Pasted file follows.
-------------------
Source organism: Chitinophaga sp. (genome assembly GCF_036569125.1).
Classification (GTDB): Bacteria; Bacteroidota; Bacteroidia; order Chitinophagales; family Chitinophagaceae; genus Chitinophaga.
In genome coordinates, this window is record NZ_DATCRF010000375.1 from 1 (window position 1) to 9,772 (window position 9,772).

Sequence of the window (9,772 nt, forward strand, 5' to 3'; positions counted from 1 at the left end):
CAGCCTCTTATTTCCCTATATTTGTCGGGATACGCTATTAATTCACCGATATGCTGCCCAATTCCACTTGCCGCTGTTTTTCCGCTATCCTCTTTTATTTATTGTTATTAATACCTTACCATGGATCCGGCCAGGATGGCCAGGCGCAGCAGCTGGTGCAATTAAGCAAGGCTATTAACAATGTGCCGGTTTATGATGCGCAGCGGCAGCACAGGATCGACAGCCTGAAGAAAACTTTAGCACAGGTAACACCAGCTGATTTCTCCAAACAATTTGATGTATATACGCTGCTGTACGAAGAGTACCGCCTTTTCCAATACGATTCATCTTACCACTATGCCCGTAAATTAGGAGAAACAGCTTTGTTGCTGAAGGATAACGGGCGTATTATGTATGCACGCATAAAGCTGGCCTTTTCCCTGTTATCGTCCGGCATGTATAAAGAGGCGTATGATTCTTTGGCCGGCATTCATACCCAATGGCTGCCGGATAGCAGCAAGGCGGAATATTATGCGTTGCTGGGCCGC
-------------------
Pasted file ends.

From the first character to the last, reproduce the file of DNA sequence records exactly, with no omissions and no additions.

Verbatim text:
Source organism: Chitinophaga sp. (genome assembly GCF_036569125.1).
Classification (GTDB): Bacteria; Bacteroidota; Bacteroidia; order Chitinophagales; family Chitinophagaceae; genus Chitinophaga.
In genome coordinates, this window is record NZ_DATCRF010000375.1 from 1 (window position 1) to 9,772 (window position 9,772).

Sequence of the window (9,772 nt, forward strand, 5' to 3'; positions counted from 1 at the left end):
CAGCCTCTTATTTCCCTATATTTGTCGGGATACGCTATTAATTCACCGATATGCTGCCCAATTCCACTTGCCGCTGTTTTTCCGCTATCCTCTTTTATTTATTGTTATTAATACCTTACCATGGATCCGGCCAGGATGGCCAGGCGCAGCAGCTGGTGCAATTAAGCAAGGCTATTAACAATGTGCCGGTTTATGATGCGCAGCGGCAGCACAGGATCGACAGCCTGAAGAAAACTTTAGCACAGGTAACACCAGCTGATTTCTCCAAACAATTTGATGTATATACGCTGCTGTACGAAGAGTACCGCCTTTTCCAATACGATTCATCTTACCACTATGCCCGTAAATTAGGAGAAACAGCTTTGTTGCTGAAGGATAACGGGCGTATTATGTATGCACGCATAAAGCTGGCCTTTTCCCTGTTATCGTCCGGCATGTATAAAGAGGCGTATGATTCTTTGGCCGGCATTCATACCCAATGGCTGCCGGATAGCAGCAAGGCGGAATATTATGCGTTGCTGGGCCGC